08/28/2015 16:31 EDT | Updated 08/28/2016 01:12 EDT

Fresh off Parapan medal, Newfoundland teen aims to be a two-sport Paralympian

CALGARY — Within days of rolling off the basketball court in Toronto with a silver medal around his neck, Liam Hickey was gliding onto the ice on his sledge in Calgary.

It's been a big summer for the 17-year-old from St. John's, N.L. In the last two weeks, Hickey has taken significant steps towards his goal of becoming a two-sport Paralympian for Canada.

The Parapan Am Games in Toronto were Hickey's first major international tournament with the Canadian men's wheelchair basketball team. Canada fell 62-39 to the United States in the final and settled for a silver medal Aug. 15 at the Mattamy Athletic Centre.

Their semifinal win over Brazil, however, qualified the Canadian men for next summer's Paralympic Games in Rio de Janeiro. Canada is the defending champion and has won three of the last four Paralympic gold medals.

Just over a week after the Parapan Am basketball final, Hickey reported to the national sledge hockey team's development camp in Calgary.

"I want to go to the highest level of each sport," Hickey said after a sledge session in Calgary this week.

"I'm going to do my best to try and make Rio, still focusing on both sports and then hopefully make the team for the next Paralympics for sledge hockey."

Hickey was born missing a femur in his right leg. He was introduced to wheelchair basketball and sledge hockey simultaneously at age eight via an Easter Seals program.

The Grade 12 student at O'Donel High School says his summer and winter sports provide cross-over benefits. 

"Hand-eye co-ordination is a huge part of both sports," he explained. "I found playing in the Parapan Am Games with wheelchair basketball, it even translated into this camp now.

"I didn't really lose my hand-eye co-ordination at all. The last time I played sledge was over three months ago, so I think (basketball) really helped."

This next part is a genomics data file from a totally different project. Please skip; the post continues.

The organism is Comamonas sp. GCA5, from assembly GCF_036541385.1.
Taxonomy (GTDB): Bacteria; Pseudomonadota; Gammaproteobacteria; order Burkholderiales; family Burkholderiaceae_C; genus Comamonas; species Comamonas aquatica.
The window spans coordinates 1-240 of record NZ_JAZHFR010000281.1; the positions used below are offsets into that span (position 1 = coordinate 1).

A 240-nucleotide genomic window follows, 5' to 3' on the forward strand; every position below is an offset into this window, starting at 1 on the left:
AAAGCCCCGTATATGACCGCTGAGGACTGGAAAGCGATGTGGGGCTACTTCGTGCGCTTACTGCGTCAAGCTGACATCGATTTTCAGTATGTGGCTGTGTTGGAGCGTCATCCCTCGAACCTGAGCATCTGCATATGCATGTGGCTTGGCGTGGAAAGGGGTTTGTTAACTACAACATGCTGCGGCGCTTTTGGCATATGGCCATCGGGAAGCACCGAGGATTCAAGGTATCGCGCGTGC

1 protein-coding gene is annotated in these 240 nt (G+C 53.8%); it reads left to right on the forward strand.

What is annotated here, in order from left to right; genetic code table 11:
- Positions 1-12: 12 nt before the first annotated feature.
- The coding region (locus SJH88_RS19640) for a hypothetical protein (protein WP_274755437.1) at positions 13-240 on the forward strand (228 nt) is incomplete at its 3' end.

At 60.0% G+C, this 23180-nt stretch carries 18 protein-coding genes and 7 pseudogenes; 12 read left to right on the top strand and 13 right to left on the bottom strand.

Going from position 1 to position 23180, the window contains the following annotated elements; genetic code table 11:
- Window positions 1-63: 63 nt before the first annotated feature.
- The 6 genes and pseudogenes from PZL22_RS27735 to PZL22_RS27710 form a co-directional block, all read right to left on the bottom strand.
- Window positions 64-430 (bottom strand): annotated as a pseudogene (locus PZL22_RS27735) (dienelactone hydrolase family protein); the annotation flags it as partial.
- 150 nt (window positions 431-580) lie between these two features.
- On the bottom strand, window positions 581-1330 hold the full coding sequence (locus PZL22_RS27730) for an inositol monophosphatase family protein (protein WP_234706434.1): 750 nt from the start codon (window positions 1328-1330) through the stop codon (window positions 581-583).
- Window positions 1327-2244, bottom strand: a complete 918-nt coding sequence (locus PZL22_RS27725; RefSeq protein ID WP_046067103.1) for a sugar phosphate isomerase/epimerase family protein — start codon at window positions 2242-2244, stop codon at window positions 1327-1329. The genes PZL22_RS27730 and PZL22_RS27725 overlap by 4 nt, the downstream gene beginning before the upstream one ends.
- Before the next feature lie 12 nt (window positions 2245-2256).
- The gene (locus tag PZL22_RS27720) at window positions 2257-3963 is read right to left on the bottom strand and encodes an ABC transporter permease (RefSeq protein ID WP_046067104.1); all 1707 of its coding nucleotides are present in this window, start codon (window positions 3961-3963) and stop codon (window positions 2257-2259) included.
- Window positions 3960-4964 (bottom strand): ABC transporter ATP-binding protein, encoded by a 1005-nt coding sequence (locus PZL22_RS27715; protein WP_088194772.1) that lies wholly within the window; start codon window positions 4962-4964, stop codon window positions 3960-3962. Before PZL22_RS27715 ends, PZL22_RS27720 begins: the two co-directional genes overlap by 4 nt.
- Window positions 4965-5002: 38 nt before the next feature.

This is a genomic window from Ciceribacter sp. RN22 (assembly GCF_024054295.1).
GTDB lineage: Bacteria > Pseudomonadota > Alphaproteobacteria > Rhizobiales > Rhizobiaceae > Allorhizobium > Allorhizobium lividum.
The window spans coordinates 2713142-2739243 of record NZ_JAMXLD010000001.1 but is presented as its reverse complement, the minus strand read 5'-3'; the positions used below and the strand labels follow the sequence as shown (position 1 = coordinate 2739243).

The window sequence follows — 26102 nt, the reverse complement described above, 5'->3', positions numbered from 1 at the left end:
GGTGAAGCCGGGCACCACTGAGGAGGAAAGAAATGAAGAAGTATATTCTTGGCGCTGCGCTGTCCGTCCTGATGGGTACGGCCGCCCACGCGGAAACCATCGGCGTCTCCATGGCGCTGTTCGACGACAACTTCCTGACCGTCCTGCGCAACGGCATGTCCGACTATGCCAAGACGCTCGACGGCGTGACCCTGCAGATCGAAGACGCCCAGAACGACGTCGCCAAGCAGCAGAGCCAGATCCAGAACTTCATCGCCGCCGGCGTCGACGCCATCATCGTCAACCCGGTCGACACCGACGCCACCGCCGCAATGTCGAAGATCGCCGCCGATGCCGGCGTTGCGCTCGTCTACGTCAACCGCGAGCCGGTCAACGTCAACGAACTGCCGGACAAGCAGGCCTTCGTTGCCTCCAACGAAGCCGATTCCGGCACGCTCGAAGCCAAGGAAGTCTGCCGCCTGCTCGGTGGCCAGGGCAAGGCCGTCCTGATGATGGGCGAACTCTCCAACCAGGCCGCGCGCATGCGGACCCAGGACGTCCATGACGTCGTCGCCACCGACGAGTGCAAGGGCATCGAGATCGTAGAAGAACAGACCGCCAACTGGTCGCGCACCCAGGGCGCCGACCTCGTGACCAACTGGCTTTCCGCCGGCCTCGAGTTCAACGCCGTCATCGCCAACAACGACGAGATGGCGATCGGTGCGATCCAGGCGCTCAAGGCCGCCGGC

Canadian sledge team coach Ken Babey sees Hickey's hoops skills on the ice at sledge camp, which concludes Saturday with an intra-squad scrimmage.

"When he gets the puck or somebody else on his team has the puck, he's trying to get open and that's a basketball thing. They're always trying to get open," Babey said. "We love that because we've got to get better at scoring."

Hickey came off the bench to finish sixth in Canadian team scoring at the Parapan Ams with 55 points in six games.

"As a rookie on the team at the age of 17, he played outstanding," said Steve Bialowas, who coached Canada's wheelchair team in Toronto. "He's an integral part of our team.

"He's very demanding of himself, which is very good. He really pushes himself and he wants to be the best and I encourage him to do that."

Hickey was in the national sledge team's talent pool for the 2014 Paralympic Games in Sochi, Russia, but lacked the international experience at age 15 to make the team.

"He's skilled, he's smart, he's fast, he's coachable, he's trying to learn," Babey said.

"He needs to get some more experience playing the game because if he's playing other sports, he doesn't get the ice time. If he can try to find a way to balance both, that's going to be his challenge being a double athlete."

Canada's sledge team has won five Paralympic medals, including gold in 2006.

Donna Spencer, The Canadian Press

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